Public Health England data compares the number of deaths registered with how many were predicted based on previous mortality rates to calculate the number of excess deaths in an area.
Based on estimates for 2015-19, Nottinghamshire was predicted to see 8,507 deaths from any cause in 2021, but 9,287 were recorded last year – 780, or 9 per cent more.
Of the deaths registered last year, 1,256, 14 per cent, had Covid-19 on the death certificate.
In 2020, there were 1,098 excess deaths in the area – although those figures only began at the end of March.
Excess deaths are considered a better measure of the overall impact of Covid-19 than mortality directly linked to the virus, as they capture deaths that may have been indirectly caused by the crisis.
Since March 2020, 115,600 excess deaths have been recorded across England, causing a greater fall in life expectancy than anything seen since the Second World War, according to The King’s Fund think tank.
Last year saw 43,300 excess deaths, down from 72,300 in 2020.
Veena Raleigh, fund senior fellow, said: “The pandemic has taken a toll of life unprecedented in recent years.”
She said some areas have suffered a greater loss than others, reflective of the ‘disproportionate impact’ of coronavirus on deprived areas and people from ethnic minority groups.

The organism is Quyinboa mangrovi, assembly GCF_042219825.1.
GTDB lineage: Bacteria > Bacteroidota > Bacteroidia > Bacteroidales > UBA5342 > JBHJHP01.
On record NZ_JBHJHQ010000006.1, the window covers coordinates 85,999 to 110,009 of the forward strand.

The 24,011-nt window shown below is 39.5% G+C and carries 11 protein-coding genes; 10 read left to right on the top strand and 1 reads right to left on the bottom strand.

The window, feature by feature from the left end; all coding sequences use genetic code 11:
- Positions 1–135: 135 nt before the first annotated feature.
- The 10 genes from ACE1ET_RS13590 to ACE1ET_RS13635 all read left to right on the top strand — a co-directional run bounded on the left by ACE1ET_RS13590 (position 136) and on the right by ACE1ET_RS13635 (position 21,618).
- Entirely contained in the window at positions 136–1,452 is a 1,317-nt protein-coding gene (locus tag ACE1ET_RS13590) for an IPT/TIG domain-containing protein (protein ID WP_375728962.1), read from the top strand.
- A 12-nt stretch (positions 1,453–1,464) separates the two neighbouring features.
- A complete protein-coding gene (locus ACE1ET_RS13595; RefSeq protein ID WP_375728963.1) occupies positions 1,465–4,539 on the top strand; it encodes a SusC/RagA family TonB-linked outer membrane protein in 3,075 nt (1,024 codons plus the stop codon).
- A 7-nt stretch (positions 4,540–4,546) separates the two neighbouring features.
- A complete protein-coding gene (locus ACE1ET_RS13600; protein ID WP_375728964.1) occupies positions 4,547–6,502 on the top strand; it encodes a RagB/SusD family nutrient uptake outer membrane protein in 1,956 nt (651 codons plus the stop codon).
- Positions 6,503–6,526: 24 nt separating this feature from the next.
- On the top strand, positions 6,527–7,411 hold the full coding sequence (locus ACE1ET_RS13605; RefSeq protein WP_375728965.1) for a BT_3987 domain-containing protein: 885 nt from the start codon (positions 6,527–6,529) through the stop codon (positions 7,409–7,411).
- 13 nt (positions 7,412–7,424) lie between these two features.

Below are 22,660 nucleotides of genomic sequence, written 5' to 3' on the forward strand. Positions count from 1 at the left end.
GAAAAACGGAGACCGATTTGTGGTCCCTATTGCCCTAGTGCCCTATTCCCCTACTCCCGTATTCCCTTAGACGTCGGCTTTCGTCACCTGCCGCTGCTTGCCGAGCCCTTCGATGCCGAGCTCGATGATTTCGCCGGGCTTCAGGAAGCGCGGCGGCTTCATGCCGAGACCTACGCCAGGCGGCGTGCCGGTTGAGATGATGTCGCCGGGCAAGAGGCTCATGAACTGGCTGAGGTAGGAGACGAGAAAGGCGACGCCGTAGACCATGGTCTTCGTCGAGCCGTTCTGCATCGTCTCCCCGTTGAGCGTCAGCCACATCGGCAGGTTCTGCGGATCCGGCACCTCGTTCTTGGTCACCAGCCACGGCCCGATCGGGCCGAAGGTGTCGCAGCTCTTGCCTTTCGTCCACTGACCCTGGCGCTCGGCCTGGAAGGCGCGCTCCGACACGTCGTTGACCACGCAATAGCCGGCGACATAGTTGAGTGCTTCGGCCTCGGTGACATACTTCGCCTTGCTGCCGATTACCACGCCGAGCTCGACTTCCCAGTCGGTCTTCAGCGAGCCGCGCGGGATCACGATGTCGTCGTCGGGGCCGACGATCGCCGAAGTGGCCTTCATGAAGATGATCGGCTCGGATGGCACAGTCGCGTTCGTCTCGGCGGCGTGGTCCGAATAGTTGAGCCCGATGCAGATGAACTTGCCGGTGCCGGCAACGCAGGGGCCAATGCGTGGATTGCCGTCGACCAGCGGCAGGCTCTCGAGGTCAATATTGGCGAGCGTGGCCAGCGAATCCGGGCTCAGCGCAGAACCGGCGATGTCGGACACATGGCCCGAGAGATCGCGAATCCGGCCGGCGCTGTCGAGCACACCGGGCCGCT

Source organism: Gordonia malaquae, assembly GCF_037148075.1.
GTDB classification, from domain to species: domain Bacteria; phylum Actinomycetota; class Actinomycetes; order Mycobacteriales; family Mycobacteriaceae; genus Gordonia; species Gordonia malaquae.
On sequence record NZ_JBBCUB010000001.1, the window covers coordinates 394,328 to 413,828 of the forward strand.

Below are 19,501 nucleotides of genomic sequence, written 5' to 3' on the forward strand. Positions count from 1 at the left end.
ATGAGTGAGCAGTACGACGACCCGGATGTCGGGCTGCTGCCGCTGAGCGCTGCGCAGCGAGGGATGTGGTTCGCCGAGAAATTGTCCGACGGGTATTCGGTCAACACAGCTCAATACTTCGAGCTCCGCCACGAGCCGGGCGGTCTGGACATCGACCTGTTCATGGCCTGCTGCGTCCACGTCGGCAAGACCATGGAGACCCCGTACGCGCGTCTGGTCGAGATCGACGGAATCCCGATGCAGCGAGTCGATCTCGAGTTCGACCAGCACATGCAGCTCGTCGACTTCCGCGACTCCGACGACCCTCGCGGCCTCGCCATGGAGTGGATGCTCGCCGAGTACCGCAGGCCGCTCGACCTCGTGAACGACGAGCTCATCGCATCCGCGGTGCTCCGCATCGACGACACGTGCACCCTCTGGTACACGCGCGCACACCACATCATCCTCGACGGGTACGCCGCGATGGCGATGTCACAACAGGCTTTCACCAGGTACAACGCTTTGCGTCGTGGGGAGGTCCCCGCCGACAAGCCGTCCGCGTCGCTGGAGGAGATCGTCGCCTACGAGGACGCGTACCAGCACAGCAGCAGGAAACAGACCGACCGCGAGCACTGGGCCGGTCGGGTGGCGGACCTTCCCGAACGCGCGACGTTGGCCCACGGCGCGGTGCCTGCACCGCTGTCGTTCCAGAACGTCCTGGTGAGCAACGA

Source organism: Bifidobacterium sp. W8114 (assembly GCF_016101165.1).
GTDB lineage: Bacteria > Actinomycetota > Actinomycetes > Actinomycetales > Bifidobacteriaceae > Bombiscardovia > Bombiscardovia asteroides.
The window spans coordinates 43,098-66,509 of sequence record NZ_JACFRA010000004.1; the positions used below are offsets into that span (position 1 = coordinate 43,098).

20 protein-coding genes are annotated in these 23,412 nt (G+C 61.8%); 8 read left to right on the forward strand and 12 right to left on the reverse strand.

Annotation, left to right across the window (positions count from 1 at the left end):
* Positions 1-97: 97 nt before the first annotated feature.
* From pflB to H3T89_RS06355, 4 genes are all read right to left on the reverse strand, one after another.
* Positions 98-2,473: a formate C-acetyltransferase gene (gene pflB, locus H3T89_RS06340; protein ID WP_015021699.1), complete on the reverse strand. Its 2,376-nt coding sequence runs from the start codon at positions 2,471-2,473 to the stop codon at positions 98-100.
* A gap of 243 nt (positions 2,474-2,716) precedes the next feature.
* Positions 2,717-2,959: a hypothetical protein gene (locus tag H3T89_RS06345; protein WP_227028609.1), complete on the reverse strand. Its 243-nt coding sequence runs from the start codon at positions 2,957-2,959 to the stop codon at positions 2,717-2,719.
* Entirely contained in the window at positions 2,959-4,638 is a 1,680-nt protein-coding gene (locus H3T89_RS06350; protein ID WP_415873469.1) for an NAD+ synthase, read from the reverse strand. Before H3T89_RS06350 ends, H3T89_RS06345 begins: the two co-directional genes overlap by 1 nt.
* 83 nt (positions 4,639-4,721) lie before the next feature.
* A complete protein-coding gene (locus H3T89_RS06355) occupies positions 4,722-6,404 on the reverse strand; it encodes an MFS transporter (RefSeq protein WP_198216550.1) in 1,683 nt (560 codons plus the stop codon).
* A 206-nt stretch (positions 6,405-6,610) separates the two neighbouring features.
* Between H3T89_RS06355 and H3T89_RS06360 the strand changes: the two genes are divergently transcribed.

North Somerset saw fewer deaths in 2021 than expected – the only part of the country to do so. The London borough of Newham recorded 28 per cent more.
The Nuffield Trust said lockdown measures reduced the circulation of flu and other illnesses, which could be why the number of excess deaths nationally was lower than the number of Covid deaths in 2021.
Sarah Scobie, trust deputy director, said: “As the vaccination programme has rolled out, the number of Covid deaths has reduced, despite high numbers of cases.
“The huge toll of Covid should not be underestimated though, there have still been hundreds of excess deaths every week since July 3, 2021.”
The deadliest time in England came over three weeks in January and February, with about 5,000 excess deaths each week.
This was also the time Nottinghamshire had its highest excess death total – 99 in the week to February 5.